Access your downloads at our archive site. Visit Archive
Magazine Article

Jesus, Prayer, and Judicial Tyranny

When the U. S. Supreme Court recently mocked the Constitution by prohibiting prayer at public school football games, columnist Cal Thomas seemed not only upset, but somewhat elated (June 23, 2000 Daily Oklahoman).

  • William D. (Bill) Graves,
Share this

(Reprinted with permission of the Daily Oklahoman, Summer, 2000)

When the U. S. Supreme Court recently mocked the Constitution by prohibiting prayer at public school football games, columnist Cal Thomas seemed not only upset, but somewhat elated (June 23, 2000 Daily Oklahoman). In fact, he asserted that the ruling offers believers an opportunity to pray for one's enemies, visit prisoners, feed the hungry, etc. Gee Cal, I thought we could already do that.

Apparently believers ought to be ashamed for wanting school prayer since, according to Thomas, Christ Himself opposed public prayer. He cites Matthew 6:1 where Jesus said that when one prays, he should do so in private. This is the same counterfeit argument used by school prayer opponents. In Matthew 6:1 Jesus was warning against being like the Pharisees whom He said "loved to be seen and heard of men." He was not condemning public prayer, but the hypocrisy of those who pray, not to God, but for the approval of men.

This is confirmed in that Jesus not only never condemned public prayer, but engaged in it Himself quite often (Mt. 15:36, 26:26; Jn. 12:42; Lk. 3:21). Moreover, Jesus prayed (and loudly) three different times at a very public, government-sponsored function His own execution (Mt. 27:46; Lk. 23:34; 23:46).

Thomas even scolded conservative Christians, whom he said, "[O]ught to stop looking to the state for permission and validation and start looking to God for their commission and marching orders." Really? If civil government is a ministry ordained of God as Romans 13:1-6 states, does it not make a mockery of that ministry if Christians don't resist prohibition of the public acknowledgement of God and His laws?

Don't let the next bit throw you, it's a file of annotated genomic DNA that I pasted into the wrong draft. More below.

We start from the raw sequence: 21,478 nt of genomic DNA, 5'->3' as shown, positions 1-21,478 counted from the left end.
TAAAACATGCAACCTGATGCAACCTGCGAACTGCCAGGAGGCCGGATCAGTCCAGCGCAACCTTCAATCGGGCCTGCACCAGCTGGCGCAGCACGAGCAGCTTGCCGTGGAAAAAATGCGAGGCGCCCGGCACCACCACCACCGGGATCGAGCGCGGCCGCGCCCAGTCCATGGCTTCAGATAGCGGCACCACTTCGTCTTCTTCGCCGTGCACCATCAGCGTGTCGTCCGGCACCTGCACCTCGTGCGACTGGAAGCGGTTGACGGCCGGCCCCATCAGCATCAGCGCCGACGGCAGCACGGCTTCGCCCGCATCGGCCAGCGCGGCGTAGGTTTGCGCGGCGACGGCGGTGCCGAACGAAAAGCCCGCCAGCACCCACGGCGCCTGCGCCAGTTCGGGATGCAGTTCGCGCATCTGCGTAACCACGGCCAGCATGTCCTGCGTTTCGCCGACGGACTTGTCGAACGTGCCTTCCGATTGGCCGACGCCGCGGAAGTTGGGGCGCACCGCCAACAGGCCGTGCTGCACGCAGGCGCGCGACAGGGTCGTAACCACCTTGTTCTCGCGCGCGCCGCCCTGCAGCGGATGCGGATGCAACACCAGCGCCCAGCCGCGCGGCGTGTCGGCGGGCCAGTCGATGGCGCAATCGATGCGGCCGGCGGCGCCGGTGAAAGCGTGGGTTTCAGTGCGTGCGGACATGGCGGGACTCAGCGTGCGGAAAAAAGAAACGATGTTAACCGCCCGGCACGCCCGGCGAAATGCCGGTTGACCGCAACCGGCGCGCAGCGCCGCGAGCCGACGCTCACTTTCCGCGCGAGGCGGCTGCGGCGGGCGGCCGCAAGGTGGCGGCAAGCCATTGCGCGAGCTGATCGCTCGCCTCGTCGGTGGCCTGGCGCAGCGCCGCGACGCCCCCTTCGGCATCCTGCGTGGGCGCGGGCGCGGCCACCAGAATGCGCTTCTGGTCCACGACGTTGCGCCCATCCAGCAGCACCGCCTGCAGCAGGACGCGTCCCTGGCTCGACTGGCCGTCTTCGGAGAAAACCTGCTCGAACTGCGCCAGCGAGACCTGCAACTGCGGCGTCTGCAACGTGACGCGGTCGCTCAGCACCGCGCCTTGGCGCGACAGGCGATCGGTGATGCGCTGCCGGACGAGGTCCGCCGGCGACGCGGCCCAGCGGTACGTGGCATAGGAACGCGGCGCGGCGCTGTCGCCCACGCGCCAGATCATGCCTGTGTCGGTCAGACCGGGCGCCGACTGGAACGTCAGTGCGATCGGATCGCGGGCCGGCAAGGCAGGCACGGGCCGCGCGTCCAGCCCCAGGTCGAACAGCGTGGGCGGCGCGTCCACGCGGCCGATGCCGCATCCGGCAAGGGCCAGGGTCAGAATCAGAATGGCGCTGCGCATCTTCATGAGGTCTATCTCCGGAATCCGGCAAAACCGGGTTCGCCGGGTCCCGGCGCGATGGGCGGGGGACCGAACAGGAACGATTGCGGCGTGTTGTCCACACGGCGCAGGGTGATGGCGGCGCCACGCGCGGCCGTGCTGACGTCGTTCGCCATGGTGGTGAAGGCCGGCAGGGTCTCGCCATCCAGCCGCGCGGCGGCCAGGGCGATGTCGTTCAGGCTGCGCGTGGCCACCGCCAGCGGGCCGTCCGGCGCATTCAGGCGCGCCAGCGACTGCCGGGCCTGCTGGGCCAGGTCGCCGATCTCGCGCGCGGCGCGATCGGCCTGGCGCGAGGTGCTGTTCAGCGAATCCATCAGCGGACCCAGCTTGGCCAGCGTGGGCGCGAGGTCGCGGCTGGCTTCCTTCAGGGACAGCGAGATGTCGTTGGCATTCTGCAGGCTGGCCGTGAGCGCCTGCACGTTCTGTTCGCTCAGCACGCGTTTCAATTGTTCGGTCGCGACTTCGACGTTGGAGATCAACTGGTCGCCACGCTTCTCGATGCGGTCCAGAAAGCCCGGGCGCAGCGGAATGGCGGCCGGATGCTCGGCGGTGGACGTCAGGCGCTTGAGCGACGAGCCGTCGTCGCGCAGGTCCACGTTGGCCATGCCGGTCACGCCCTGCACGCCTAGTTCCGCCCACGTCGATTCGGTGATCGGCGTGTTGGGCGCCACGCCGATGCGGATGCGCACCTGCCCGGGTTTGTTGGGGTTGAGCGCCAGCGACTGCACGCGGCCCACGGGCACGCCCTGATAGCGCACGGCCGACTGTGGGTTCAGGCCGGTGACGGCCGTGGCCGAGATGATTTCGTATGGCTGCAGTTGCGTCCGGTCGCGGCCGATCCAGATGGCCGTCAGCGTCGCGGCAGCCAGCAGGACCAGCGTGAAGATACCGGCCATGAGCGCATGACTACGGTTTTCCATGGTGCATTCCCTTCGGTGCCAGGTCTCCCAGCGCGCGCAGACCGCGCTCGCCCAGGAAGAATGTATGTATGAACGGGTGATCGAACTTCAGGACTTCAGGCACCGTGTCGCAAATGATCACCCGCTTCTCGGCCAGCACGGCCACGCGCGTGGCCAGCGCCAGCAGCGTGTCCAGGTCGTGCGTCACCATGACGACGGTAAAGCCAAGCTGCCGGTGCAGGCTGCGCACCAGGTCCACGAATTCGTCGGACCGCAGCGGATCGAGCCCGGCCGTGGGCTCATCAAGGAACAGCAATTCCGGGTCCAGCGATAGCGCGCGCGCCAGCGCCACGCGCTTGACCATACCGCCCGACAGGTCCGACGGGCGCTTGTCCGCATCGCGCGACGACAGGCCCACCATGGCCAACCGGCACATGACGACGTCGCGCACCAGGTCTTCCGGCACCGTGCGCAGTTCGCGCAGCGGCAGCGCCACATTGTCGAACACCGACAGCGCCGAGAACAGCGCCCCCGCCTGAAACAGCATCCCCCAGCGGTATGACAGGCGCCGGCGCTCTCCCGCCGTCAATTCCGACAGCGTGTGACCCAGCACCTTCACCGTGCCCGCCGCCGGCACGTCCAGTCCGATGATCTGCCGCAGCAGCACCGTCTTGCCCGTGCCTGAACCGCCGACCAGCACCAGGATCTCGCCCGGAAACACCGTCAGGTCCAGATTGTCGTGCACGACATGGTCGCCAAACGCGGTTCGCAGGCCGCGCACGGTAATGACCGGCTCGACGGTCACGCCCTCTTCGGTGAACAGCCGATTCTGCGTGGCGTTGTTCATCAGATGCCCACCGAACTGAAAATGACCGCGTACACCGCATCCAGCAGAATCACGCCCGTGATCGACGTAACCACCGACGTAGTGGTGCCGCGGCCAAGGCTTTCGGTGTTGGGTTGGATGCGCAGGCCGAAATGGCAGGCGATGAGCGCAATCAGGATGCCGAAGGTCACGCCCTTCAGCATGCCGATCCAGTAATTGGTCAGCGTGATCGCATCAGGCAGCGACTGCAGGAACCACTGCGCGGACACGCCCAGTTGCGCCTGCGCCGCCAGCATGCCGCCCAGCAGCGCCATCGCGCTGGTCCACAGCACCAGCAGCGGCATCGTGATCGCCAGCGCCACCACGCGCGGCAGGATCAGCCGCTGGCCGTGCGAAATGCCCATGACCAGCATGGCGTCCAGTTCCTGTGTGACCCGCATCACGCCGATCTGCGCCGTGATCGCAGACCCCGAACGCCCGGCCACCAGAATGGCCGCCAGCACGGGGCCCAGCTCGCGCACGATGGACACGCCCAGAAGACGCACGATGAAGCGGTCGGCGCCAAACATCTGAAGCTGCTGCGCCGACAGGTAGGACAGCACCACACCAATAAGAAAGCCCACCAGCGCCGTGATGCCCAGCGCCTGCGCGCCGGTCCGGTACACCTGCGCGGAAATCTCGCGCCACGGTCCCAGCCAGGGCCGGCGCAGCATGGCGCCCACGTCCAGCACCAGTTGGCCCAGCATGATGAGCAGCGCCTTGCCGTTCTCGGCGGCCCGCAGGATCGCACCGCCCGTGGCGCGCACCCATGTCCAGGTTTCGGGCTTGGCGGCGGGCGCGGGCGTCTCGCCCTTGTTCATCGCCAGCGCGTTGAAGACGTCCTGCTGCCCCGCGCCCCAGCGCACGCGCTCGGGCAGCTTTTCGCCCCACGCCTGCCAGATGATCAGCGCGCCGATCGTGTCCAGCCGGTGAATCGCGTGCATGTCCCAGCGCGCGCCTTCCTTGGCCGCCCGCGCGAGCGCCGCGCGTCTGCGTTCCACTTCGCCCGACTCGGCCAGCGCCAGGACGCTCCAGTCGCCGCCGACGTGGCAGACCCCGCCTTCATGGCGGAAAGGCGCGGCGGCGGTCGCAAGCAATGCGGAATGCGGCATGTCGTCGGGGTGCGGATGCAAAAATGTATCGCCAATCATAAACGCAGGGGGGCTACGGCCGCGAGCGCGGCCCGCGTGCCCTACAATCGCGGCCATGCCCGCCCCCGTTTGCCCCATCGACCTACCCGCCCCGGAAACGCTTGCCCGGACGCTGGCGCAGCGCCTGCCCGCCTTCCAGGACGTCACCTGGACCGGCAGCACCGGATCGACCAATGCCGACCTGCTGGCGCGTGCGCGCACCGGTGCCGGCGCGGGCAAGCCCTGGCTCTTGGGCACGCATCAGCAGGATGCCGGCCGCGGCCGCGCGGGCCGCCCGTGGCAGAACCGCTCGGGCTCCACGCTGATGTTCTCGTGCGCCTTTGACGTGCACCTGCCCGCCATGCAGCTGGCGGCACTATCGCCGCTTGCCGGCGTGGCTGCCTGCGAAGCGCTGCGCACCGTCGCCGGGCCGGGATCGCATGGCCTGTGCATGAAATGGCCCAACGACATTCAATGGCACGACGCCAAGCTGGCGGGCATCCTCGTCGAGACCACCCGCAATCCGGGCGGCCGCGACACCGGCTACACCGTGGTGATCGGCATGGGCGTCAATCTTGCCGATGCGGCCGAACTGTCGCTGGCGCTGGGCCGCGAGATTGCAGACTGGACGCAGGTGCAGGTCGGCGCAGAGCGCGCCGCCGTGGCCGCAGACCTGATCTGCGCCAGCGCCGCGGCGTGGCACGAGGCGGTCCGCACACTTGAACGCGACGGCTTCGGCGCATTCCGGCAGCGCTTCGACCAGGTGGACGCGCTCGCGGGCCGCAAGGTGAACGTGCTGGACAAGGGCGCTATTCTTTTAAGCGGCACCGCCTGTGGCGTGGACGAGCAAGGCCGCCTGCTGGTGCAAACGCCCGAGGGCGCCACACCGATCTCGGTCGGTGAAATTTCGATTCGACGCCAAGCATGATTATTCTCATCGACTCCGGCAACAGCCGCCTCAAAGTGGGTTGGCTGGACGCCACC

Thomas, a Christian, overlooks not only Scripture, but America's founding. The men who wrote The Declaration of Independence not only did not disapprove of government observance of religion, but based America's founding on God's laws, and said civil government's purpose was "to secure" God-given rights. The Constitution's framers acknowledged Jesus Christ as Lord in its date. They guaranteed the "free exercise of religion" and supported government-sponsored prayer by establishing the Congressional chaplainry. Does Thomas contend that they were looking to the state "for permission and validation"?

Thomas believes Christians should be saving souls and not trying (contrary to Gen. 1:28; Mt. 5:13, 28:18-20; Gal. 1:18) to dominate our culture or civil government. If they don't try, the liberal Left dominates by default. Thomas and other like-thinking Christians, while well intentioned, are unwittingly helpful to the Left which no doubt views them as "useful idiots" a term Lenin pinned on appeasers of Communism.

The carnage to our liberties did not end with the prayer decision. The Court declared the cruel, barbaric practice of live-birth abortion to be constitutionally protected. The national reaction was of shock and disappointment, but like Thomas' above, implicitly acknowledged the Constitution is whatever the courts say. It brings to mind Aleksandr Solzhenitsyn's observation that the West, in the onslaught of barefaced barbarity, reacts "with concessions and smiles." It is no different with judicial tyranny.

The appropriate response is righteous anger, moral outrage, and demands for removal of Justices who abuse their powers or for limiting those powers. Nevertheless, Republicans and conservative Christians contend the solution is to elect Republican Presidents to appoint conservative Justices except, that is a part of the problem. Seven of the nine current Justices were appointed by GOP Presidents. Others urge constitutional amendments, but this concedes the Courts were right.

The Constitution prohibits judicial supremacy and provides safeguards against it by giving Congress the power to curb the jurisdiction of all federal courts. Congress may, by majority vote, strip them of power to consider particular cases. It has power over their appropriations and may remove Justices for abuse of powers by impeachment. These powers must be utilized.

The Constitution is not what judges say, but what it says. They are sworn to obey it, not rewrite it. If judges violate the Constitution in their decisions, they destroy Constitutional and representative government. The Declaration said in such cases, "[I]t is the Right of the People to alter or abolish" such government. Jesus cleansed the spiritual temple of corruption. It is time to cleanse the tyranny and corruption from the temples of justice.


  • William D. (Bill) Graves

Bill Graves is an Oklahoma City lawyer and a member of the Oklahoma House of Representatives.

More by William D. (Bill) Graves